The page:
Mark Ferrari explains art creation on 8bit systems in this video from GDC.
Color shifting was a technology often used in 8-bit video games in the 90’s, to achieve interesting visual effects by cycling (shifting) the color palette. Back then video cards could only render 256 colors at a time, so a palette of selected colors was used. But the programmer could change this palette at will, and all the onscreen colors would instantly change to match. It was fast, and took virtually no memory. Thus began the era of color cycling. Most games used the technique to animate water, fire or other environmental effects.
There was one graphic artist who took the technique to a whole new level, and produced absolutely breathtaking color cycling scenes. Mark J. Ferrari, who also illustrated all the original backgrounds for LucasArts Loom, and some for The Secret of Monkey Island, invented his own unique ways of using color cycling for envrironmental effects that you really have to see to believe. These include rain, snow, ocean waves, moving fog, clouds, smoke, waterfalls, streams, lakes, and more. And all these effects are achieved without any layers or alpha channels — just one single flat image with one 256 color palette.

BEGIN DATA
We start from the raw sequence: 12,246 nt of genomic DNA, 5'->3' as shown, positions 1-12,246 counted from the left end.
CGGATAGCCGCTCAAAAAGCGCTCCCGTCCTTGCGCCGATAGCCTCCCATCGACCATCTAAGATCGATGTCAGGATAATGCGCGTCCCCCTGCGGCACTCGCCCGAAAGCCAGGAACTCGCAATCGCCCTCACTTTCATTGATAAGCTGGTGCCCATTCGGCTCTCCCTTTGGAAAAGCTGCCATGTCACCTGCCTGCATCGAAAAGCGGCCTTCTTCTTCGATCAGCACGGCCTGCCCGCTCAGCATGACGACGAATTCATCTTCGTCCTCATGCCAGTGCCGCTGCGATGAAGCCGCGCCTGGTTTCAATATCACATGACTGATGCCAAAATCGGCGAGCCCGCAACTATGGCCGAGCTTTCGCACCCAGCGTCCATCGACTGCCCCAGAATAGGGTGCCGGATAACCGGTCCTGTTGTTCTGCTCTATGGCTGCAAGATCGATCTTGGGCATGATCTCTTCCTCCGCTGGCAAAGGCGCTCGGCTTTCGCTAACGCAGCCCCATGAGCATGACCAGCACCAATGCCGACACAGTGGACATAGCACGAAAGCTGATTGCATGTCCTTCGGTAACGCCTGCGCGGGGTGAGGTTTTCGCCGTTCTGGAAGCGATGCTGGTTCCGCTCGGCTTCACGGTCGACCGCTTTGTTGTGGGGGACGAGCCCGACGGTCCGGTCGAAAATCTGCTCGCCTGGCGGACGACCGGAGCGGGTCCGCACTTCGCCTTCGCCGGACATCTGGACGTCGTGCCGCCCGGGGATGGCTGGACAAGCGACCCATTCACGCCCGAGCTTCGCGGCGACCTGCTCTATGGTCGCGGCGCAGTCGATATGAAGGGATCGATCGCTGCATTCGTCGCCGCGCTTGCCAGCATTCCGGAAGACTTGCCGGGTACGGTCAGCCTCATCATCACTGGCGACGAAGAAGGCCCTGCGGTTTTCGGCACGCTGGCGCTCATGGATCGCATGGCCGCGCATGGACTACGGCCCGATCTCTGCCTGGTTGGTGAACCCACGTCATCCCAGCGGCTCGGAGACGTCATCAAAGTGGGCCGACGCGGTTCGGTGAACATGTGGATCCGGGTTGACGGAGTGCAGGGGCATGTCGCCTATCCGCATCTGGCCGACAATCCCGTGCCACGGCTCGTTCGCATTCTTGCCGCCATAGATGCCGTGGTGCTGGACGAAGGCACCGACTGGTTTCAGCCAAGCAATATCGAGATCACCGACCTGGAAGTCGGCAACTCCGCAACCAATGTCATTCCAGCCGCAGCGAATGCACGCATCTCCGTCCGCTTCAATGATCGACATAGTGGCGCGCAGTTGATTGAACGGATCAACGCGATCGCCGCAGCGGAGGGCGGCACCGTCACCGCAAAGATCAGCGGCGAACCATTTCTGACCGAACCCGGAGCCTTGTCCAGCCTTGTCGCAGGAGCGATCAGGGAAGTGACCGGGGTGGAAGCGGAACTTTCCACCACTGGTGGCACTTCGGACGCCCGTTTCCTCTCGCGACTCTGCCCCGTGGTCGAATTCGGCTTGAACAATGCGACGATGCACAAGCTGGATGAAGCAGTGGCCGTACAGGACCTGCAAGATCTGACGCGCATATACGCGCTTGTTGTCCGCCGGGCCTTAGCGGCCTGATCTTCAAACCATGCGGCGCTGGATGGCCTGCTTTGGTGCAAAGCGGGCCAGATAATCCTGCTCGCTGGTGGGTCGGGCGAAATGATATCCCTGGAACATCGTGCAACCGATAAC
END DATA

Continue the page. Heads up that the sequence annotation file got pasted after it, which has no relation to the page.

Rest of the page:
Unfortunately the art of color cycling died out in the late 90s, giving way to newer technologies like 3D rendering and full 32-bit “true color” games. However, 2D pixel graphics of old are making a comeback in recent years, with mobile devices and web games.
You can check out a number of Mark’s demos at www.effectgames.com/demos/canvascycle/. These show a full 8-bit color cycling engine, rendered into an HTML5 Canvas in real-time. There are 35 original 640×480 pixel masterpieces which you can explore, with some ambient environmental soundtracks to match.
Mark has generously donated some of his time to answer the most popular questions on his color cycling artwork which you can read about at: Q & A with Mark J. Ferrari. The source code is free for you to use in your own projects at www.effectgames.com.